As with the late fee, I called Amex up and in 5 minutes the interest charge was dropped. I also confirmed that they would remove this from my report so it wouldn’t affect my credit score. They kindly confirmed they would do it and that was that.

What To Do If You Miss A Payment

We are all going to make mistakes here and there but how you respond to those mistakes is what’s important. I had no idea what to do since I missed a payment and I freaked out a little. In the end, the freak out wasn’t necessary but only because I took care of it promptly. If you do miss a payment here are 4 things you should do immediately.

  1. Pay Off The Balance You Owe – First things first, you need to pay off that balance, in full, as soon as possible. Don’t put it off a day or two because that interest is compounding every single day. It adds up quick.

  2. Call Your Card Provider – The second thing I would do is call your card provider and talk to someone about getting any fees or interest waived, as I did. If you have a history of always paying on time and this is your first mess up, then it shouldn’t be much of an issue.

    Call your provider and explain what happened. If you haven’t done step one already, then you can go ahead and do it here as well.

  3. Set Up Notifications – Use the tools the bank offers you and set up notifications to let you know when your payment is due. It’s possible to get all of your bills on the same day, say the 1st of the month. Most people don’t do this, so don’t worry if you pay on the 10th or 26th. As long as you’re paying your bills, you’re good.

    At the very minimum, turn on notifications. Whether this is through email, text, or snail mail, stay informed and on top of your bills.

  4. Turn On Autopay – Speaking of the tools banks offer, use autopay! This is where I made a critical mistake so don’t be like me. Most, if not all, credit card providers offer a setting that will autopay your balance from a connected bank account.

    This usually takes 5 minutes to set up and it will save you a ton of time and money in the future (speaking from experience here).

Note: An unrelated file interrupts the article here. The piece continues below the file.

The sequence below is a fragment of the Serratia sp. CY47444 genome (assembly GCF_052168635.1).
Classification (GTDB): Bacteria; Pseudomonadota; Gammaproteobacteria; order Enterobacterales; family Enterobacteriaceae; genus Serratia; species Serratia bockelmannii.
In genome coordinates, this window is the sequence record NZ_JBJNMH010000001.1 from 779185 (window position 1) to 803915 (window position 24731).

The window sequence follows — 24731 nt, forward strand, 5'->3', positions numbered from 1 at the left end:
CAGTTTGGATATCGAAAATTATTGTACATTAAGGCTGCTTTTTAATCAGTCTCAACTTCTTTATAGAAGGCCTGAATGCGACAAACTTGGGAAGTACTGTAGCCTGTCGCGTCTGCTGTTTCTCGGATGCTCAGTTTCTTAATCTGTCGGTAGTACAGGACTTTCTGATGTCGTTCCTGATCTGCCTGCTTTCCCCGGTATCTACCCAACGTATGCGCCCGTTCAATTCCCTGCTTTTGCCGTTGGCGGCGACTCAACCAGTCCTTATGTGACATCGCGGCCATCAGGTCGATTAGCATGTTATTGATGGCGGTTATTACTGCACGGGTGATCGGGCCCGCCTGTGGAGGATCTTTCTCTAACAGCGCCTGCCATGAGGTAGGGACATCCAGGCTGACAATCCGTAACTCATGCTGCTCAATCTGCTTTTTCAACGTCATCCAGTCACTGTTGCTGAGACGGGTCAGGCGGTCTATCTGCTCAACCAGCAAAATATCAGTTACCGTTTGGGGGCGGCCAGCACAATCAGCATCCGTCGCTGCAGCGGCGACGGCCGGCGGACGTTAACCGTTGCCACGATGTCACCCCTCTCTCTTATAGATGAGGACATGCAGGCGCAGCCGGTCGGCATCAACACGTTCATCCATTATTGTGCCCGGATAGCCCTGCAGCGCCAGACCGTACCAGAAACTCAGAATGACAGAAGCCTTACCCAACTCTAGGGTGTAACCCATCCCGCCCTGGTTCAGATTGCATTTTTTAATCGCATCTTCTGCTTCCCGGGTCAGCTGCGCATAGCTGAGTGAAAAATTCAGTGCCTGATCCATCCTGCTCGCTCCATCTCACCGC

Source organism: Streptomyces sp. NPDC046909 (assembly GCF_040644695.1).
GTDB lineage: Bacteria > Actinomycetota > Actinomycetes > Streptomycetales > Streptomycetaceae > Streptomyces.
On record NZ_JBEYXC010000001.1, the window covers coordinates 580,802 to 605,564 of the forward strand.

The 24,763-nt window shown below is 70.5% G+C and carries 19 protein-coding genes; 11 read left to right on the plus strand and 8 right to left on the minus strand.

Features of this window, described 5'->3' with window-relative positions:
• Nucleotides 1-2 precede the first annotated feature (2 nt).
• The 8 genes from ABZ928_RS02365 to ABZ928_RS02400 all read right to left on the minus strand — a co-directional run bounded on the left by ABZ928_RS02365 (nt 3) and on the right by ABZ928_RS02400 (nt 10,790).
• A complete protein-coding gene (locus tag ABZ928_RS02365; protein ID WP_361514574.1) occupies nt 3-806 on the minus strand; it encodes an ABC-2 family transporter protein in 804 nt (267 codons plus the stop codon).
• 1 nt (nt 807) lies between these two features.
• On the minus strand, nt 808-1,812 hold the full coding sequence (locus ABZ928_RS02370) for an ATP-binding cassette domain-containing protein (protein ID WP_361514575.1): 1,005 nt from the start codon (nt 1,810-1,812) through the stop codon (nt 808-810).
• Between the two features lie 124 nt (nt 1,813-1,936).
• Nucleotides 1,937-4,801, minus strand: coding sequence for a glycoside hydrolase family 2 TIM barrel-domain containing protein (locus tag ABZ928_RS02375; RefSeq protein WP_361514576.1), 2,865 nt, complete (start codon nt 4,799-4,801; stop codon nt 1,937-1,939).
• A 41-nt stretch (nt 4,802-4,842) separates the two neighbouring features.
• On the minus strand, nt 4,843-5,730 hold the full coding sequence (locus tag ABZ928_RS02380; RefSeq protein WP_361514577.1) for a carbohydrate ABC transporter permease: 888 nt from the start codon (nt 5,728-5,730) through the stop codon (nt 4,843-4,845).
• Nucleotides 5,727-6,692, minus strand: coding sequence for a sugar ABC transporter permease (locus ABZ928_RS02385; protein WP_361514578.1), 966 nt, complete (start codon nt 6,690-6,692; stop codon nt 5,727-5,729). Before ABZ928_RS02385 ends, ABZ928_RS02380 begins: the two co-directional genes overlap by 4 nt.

5. Watch Your Credit Score – The last thing you may want to do is watch your credit score. If you go the route I did and pay everything off, get all the fees and interest waived, and confirm they aren’t going to report it, then you should be fine.

    Personally, I’m going to keep an eye on things and make sure they did what they said. Luckily, if they don’t hold up their end, you can put in a request to remove something you think is wrong from your credit report. It will just take a little time.

The Bottom Line

At the end of the day, this didn’t turn out to be as big of an issue as I thought it was going to be. When I woke up and found out who had charged the late fee, I was sort of expecting my credit score to drop to 0 (which isn’t even possible). This experience drives home the point that you need to pay off your credit cards in full every single month without exception. If you are working towards financial independence, then getting rid of debt like that from credit cards is a must.

I pride myself on only sharing my thoughts and opinions on things I actually put into practice and this honestly made me feel a little bit like a failure. The lesson here? We all make mistakes every now and then and I’m no exception. Money mistakes, even when they’re small, can turn into a big problem. That’s why I’m glad you’re here, taking the time to learn how to make fewer mistakes.

What I am very thankful for is Tiller Money and American Express. I’m usually highly critical of companies and don’t expect much from their customer service teams but both of them have been exceptional.

Before I end this article, if you want to try out Tiller Money for FREE for 30 days then click here. Also, check out my favorite American Express card. This card has given me over $1,500 worth of value in just the first year.